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Dushyanta (Sanskrit: दुष्यन्त) is a king in classical Indian literature and mythology. He was the husband of Shakuntala and the father of the Emperor Bharatha. He appears in the Mahabarata and in Kalidasa's play The Recognition of Sakuntala (c. 300 CE). His name is also transliterated as Dusyanta or Dushyant, and means "Destroyer of Evil" in Sanskrit.
According to the Mahābhārata, Dushyanta is the son of Ilina and Rathantara. He was king of Hastinapur and ancestor of the Kuru dynasty. Dushyant met his wife Shakuntala while on an excursion from his kingdom at the hermitage of sage Kanva. Dushyanta and Sakuntala had a son named Bharata who went on to become Emperor Bharata.
Love for Shakuntala
The story of Dushyanta's encounter, marriage, separation and reunion with his queen, Shakuntala, has been immortalized in the Mahabharata and in The Recognition of Shakuntala by the great Sanskrit poet Kalidas.
Dushyant meets Shakuntala, who is a daughter of Vishvamitra and Menaka, while on an excursion from his kingdom. Depending on the source, Dushyant is either the crown prince, or he is waiting to win back his kingdom from an enemy. Either way, he sees Shakuntala in an ashram (hermitage) of Rishi Kanva and falls in love. He and Shakuntala have a gandharva divorce there. Having to leave after some time, Dushyant gives Shakuntala a royal ring as a sign of their love, promising her that he will come to her.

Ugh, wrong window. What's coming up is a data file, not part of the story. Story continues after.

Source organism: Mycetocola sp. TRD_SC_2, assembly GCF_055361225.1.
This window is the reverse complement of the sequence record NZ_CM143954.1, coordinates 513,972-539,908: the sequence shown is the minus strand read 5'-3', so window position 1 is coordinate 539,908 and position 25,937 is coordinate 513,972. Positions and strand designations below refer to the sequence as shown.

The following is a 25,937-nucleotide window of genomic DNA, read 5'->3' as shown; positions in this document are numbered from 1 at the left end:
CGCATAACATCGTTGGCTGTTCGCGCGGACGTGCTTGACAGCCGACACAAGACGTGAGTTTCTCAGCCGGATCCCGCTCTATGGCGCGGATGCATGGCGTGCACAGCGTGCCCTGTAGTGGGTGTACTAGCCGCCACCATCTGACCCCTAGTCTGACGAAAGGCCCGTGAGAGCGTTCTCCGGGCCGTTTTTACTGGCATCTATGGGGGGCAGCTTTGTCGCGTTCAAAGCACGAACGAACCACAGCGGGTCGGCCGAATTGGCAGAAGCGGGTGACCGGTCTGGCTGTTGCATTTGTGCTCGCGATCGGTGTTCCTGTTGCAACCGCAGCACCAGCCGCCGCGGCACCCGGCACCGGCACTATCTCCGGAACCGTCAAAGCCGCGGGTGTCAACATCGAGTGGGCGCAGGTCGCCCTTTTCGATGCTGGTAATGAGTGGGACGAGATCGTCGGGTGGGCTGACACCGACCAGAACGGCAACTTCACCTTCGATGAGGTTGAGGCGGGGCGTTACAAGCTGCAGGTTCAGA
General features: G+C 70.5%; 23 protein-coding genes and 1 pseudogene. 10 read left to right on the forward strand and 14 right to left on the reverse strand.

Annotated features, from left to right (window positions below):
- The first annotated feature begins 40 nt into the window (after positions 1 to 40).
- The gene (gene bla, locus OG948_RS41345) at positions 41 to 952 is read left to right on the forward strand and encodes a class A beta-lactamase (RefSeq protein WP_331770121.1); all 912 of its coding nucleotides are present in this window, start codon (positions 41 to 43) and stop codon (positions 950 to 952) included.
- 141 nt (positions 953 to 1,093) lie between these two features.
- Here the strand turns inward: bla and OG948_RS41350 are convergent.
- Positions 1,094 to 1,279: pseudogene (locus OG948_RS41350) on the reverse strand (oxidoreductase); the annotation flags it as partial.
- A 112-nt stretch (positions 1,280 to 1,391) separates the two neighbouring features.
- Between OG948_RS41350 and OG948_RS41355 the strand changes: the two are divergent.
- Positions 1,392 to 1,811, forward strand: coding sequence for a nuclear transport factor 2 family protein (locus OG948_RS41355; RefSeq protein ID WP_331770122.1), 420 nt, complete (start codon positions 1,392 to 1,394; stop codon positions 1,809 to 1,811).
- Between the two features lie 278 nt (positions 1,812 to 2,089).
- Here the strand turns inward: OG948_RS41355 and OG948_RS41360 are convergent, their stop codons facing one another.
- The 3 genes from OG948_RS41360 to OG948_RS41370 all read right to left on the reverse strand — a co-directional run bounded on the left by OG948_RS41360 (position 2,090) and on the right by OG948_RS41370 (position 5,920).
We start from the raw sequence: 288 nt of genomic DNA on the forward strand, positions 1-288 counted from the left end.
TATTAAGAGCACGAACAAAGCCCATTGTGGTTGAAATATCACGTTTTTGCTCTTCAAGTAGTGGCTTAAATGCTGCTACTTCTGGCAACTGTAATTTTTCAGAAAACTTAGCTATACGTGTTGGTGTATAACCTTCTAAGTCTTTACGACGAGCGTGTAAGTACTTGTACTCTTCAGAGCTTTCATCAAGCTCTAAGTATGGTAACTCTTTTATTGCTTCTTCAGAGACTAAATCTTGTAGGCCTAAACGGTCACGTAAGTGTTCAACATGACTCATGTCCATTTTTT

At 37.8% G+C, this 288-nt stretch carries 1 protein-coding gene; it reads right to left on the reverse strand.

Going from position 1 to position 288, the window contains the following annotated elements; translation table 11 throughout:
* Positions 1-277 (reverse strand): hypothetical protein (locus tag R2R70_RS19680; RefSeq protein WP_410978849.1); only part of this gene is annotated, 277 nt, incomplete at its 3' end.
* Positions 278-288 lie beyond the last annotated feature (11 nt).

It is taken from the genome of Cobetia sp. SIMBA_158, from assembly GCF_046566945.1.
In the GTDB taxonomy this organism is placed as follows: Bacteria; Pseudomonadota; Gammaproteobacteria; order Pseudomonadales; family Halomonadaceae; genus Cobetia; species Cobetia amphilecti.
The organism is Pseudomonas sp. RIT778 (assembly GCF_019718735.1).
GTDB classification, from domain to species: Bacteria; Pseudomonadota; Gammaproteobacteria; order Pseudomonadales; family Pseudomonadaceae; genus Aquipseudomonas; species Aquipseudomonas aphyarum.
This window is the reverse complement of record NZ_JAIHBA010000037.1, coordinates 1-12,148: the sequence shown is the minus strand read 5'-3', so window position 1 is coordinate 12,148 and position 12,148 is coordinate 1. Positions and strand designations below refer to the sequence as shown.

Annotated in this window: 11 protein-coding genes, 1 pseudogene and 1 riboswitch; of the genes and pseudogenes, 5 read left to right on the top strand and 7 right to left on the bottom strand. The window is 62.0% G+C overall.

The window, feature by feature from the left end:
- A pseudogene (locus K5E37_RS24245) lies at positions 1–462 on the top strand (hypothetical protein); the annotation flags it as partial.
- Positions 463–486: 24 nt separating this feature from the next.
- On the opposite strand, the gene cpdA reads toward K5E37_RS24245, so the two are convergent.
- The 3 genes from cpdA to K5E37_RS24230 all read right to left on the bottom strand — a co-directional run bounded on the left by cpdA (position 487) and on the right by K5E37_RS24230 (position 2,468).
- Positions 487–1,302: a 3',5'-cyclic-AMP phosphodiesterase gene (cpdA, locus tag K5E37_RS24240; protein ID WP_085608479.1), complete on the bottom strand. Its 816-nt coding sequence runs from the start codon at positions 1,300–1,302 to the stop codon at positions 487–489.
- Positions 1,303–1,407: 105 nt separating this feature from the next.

But when Dushyant becomes king, he becomes too absorbed for many years in affairs of state. Shakuntala waits and despairs. One day, sage Durvasa visits the hermitage, but Shakuntala, who is too absorbed in her love for Dushyant, forgets to serve him food. In a fit of anger, sage Durvasa curses her, saying that the person she is thinking about will forget her. A shocked Shakuntala begs for forgiveness and the sage, after recollecting his calm, assures her that the person will remember her again when she shows some proof of their acquaintance.
So, Shakuntala sets off to the capital, Hastinapur, to remind Dushyant of their past love. An accident occurs by which a fish consumes the royal ring, leaving Shakuntala with no formidable proof.
Dushyanta does not recollect Shakuntala, but his memory and love are rekindled when a sage (not the same who cursed Shakuntala) recovers the ring and brings it to the court. Dushyanta weds Shakuntala, who becomes his queen and mother of his son, Bharata.
A different version of the story involves Shakuntala's father, the great and legendary sage Vishwamitra, who is said to have bowed his head to none. Dushyant's forgetting of Shakuntala was a device invented by the other sages, including Vashishta, to make Vishwamitra bow. For the sake of his daughter the great sage is said to have bowed before the great king Dushyant to persuade him to accept his daughter. The sages, delighted, immediately brought the memory of Shakuntala into the mind of Dushyant.
According to many literary sources, Dushyanta was the father of Emperor Bharata, who is generally credited with uniting India under his rule (see origin of India's name). According to the Mahābhārata Adiparva, Bharata was born while Shakuntala awaited Dushyanta at her hermitage. A fisherman catches the same fish who had consumed the ring. His wife wants to make curry out of it, while cutting up the fish she finds the ring and takes it to the king. The king then remembers Shakuntala and goes to search for her.
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